Sir Richard looks back at his time being asked to undertake this once-in-a-lifetime tasking and the months leading up to Prince Charles’ arrival saying: “I don’t remember much from this time, just utter surprise! After it had sunk in I became aware, not only of the challenge that this job presented, but also the huge responsibility. The safety of Prince Charles became my utmost priority, and I began my own in-depth training regime to ensure I had all the necessary skills and competencies to lead the Prince in his own training.”

Despite already being comfortable in the Chipmunk aircraft, full jet training meant going back to basics for the then Prince, who came into the care of Sir Richard upon arrival at RAF Cranwell on 8 March 1971 as a No.1 Graduate Entry (GE) with the rank of Flight Lieutenant.

Prince Charles began his course straight away, with two weeks of ground school training that covered technical subjects concerning the Jet Provost Mk 5, combat survival, emergency drills and cockpit procedures. On completion, Prince Charles, and his three other No.1 GE students, went on to undertake lectures in airmanship, aerodynamics, meteorology, aviation medicine and navigation.

“He was not going to fail, it was as simple as that.”

Finally, Prince Charles was able to start his jet flying on 19 March 1971 and Sir Richard remembers the time as being quite an easy job as the Prince was so competent. Recalling one particular sortie Sir Richard said: “One lesson we learnt formation flying which is a demanding activity but one Prince Charles settled into comfortably quite quickly. However, there was one aspect he just couldn’t get to grips with, which I thought was down to him not relaxing. I told him to relax and in response he burst into song!”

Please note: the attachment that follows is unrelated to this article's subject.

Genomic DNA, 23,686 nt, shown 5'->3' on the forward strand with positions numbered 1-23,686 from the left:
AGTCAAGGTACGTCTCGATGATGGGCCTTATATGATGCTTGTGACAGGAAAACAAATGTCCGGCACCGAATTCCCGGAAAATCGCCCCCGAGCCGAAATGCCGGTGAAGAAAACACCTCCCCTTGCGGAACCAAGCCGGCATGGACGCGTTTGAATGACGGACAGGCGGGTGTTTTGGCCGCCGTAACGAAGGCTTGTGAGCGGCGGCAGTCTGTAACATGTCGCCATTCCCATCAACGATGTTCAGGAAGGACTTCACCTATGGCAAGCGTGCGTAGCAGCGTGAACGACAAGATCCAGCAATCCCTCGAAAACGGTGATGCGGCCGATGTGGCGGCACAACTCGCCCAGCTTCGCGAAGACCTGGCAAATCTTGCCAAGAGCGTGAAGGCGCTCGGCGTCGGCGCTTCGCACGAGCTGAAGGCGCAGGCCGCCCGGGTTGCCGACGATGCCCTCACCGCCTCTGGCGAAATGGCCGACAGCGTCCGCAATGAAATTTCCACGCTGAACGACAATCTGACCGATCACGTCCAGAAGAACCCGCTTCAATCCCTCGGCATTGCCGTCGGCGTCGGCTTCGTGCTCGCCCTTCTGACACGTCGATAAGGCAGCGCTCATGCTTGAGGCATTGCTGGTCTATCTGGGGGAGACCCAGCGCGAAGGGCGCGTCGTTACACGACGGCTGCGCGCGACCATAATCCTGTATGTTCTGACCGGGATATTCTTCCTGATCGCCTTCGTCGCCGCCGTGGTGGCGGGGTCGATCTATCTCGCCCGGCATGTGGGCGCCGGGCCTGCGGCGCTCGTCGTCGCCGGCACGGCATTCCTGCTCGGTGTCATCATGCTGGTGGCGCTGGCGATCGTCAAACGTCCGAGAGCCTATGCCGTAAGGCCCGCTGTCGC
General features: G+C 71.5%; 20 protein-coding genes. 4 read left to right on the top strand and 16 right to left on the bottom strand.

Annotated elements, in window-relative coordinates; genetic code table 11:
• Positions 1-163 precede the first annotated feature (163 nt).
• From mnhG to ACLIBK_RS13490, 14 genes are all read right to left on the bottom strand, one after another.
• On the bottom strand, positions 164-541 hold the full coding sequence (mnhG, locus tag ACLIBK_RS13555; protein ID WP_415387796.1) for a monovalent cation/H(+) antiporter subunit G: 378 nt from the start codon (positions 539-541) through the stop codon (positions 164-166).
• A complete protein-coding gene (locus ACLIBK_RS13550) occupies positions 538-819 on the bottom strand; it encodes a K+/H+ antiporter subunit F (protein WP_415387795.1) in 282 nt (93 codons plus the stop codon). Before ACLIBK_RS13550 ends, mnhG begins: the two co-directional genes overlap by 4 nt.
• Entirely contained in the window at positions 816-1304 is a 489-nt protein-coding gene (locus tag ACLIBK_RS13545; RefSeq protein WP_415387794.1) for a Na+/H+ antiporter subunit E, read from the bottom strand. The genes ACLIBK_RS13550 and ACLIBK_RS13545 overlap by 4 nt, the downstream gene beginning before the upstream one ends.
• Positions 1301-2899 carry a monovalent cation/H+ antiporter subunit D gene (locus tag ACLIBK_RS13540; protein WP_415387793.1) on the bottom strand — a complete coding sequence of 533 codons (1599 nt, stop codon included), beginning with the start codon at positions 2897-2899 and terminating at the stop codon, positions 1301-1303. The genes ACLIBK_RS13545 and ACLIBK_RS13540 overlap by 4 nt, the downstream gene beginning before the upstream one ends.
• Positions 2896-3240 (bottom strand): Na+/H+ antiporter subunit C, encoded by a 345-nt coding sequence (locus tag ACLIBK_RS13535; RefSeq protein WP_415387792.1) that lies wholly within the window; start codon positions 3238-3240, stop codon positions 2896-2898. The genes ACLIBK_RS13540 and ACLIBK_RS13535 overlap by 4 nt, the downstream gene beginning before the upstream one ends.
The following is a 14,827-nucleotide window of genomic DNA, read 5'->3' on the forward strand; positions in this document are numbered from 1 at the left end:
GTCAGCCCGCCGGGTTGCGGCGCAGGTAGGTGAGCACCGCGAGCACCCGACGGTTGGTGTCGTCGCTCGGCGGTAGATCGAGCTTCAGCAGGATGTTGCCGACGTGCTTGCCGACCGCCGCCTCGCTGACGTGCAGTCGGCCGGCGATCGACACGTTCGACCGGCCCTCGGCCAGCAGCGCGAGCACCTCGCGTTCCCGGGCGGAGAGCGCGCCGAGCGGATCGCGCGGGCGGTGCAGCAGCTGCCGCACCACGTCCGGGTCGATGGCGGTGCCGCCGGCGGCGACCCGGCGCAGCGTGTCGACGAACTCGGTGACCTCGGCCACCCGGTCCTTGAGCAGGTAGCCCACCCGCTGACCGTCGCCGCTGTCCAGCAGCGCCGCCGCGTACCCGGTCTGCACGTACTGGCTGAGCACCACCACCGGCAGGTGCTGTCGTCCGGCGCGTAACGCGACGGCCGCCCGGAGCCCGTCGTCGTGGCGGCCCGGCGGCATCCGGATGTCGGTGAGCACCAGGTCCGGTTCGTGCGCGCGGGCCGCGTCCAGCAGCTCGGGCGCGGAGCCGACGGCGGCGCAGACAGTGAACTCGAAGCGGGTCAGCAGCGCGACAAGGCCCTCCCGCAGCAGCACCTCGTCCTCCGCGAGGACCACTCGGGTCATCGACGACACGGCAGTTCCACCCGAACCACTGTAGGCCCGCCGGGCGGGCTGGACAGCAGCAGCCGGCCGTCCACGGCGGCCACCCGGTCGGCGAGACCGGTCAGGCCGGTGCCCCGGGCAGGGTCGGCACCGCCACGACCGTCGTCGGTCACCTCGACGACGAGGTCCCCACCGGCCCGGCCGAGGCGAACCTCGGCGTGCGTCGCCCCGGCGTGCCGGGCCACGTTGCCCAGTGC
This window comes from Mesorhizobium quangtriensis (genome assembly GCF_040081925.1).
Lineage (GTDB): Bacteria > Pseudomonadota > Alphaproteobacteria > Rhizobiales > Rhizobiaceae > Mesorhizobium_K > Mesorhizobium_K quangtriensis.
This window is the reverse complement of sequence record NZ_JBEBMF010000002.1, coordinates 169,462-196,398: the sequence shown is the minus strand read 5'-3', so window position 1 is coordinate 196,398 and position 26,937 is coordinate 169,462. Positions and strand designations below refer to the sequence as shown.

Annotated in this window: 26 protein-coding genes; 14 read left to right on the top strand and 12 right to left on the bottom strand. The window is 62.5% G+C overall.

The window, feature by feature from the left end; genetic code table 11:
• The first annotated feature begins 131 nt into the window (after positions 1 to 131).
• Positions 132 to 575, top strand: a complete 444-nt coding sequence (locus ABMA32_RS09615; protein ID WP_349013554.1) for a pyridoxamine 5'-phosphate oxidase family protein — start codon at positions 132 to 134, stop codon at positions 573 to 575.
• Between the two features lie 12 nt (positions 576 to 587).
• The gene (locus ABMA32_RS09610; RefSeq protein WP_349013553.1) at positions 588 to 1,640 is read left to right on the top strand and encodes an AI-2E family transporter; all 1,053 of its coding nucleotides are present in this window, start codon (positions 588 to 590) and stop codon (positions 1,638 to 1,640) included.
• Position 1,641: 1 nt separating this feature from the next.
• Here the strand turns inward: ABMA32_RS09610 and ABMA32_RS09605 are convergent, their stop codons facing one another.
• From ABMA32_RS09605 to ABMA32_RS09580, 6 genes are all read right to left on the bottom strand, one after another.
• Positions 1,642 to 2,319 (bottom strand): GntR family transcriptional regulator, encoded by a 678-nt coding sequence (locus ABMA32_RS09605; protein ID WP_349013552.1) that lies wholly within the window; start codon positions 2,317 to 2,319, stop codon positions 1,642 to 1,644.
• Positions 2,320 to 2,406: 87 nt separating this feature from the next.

Reflecting on being Prince Charles’ instructor Sir Richard said: “I had to put my complete faith in the pilots I was training. Prince Charles had a natural ability and picked things up very quickly. He was an easy student to teach, and I was very impressed by not just his focus and concentration but his impeccable determination to succeed. He was not going to fail, it was as simple as that.”

Whilst his time in the RAF was short the training he received from Sir Richard and Philip no doubt prepared him for his military career in the Royal Navy and gave him his first military flying experience before he later qualified as a helicopter pilot, flying Wessex helicopters with 845 Naval Air Squadron from the Commando aircraft carrier HMS Hermes.

“It's an immense pride. When I see the King wearing uniform with RAF wings on I think I’ve played a part in that and I feel very honoured that I had the chance to do that.”

HM The King has remained close to the armed forces since his retirement and over the years has visited numerous RAF stations on Royal business. The Service is proud to have played a part in his military career and were honoured that Queen Elizabeth II awarded him the highest rank as Marshal of the Royal Air Force in 2012.

“There’s no other person in the Commonwealth who has all the qualities that he has got. He has the competencies to be the future King”

Sharing their thoughts on the upcoming coronation Philip said “I’m delighted he’s going to be celebrating his coronation as he must be as capable and competent as any other person can possibly be to carry this great responsibility”. Whilst Sir Richard closed by saying; “with his endurable range of talents and interest I am entirely confident that they will be deployed to the best interests of our country, and I wish him well throughout.”